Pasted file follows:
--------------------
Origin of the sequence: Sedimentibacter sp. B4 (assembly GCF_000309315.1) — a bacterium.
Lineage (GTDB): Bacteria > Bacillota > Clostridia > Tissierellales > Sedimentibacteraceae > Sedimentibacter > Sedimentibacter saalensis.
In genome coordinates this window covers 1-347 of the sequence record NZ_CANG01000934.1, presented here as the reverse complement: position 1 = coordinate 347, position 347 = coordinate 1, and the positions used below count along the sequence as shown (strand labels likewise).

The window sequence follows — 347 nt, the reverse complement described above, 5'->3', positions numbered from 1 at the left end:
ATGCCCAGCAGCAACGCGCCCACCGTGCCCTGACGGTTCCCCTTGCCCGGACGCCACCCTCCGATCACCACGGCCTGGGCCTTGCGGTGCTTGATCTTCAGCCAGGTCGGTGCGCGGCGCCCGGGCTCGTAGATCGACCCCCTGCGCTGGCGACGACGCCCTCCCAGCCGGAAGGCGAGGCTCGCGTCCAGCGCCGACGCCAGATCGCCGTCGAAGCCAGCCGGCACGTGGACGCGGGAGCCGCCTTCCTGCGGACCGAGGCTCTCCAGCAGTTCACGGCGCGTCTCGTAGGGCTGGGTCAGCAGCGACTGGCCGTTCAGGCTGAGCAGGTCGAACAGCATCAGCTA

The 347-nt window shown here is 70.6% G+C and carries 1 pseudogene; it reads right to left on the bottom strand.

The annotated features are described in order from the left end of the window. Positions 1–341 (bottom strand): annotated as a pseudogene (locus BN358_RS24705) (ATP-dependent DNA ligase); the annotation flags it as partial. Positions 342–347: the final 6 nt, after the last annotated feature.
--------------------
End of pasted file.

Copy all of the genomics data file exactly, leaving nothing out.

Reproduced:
Origin of the sequence: Sedimentibacter sp. B4 (assembly GCF_000309315.1) — a bacterium.
Lineage (GTDB): Bacteria > Bacillota > Clostridia > Tissierellales > Sedimentibacteraceae > Sedimentibacter > Sedimentibacter saalensis.
In genome coordinates this window covers 1-347 of the sequence record NZ_CANG01000934.1, presented here as the reverse complement: position 1 = coordinate 347, position 347 = coordinate 1, and the positions used below count along the sequence as shown (strand labels likewise).

The window sequence follows — 347 nt, the reverse complement described above, 5'->3', positions numbered from 1 at the left end:
ATGCCCAGCAGCAACGCGCCCACCGTGCCCTGACGGTTCCCCTTGCCCGGACGCCACCCTCCGATCACCACGGCCTGGGCCTTGCGGTGCTTGATCTTCAGCCAGGTCGGTGCGCGGCGCCCGGGCTCGTAGATCGACCCCCTGCGCTGGCGACGACGCCCTCCCAGCCGGAAGGCGAGGCTCGCGTCCAGCGCCGACGCCAGATCGCCGTCGAAGCCAGCCGGCACGTGGACGCGGGAGCCGCCTTCCTGCGGACCGAGGCTCTCCAGCAGTTCACGGCGCGTCTCGTAGGGCTGGGTCAGCAGCGACTGGCCGTTCAGGCTGAGCAGGTCGAACAGCATCAGCTA

The 347-nt window shown here is 70.6% G+C and carries 1 pseudogene; it reads right to left on the bottom strand.

The annotated features are described in order from the left end of the window. Positions 1–341 (bottom strand): annotated as a pseudogene (locus BN358_RS24705) (ATP-dependent DNA ligase); the annotation flags it as partial. Positions 342–347: the final 6 nt, after the last annotated feature.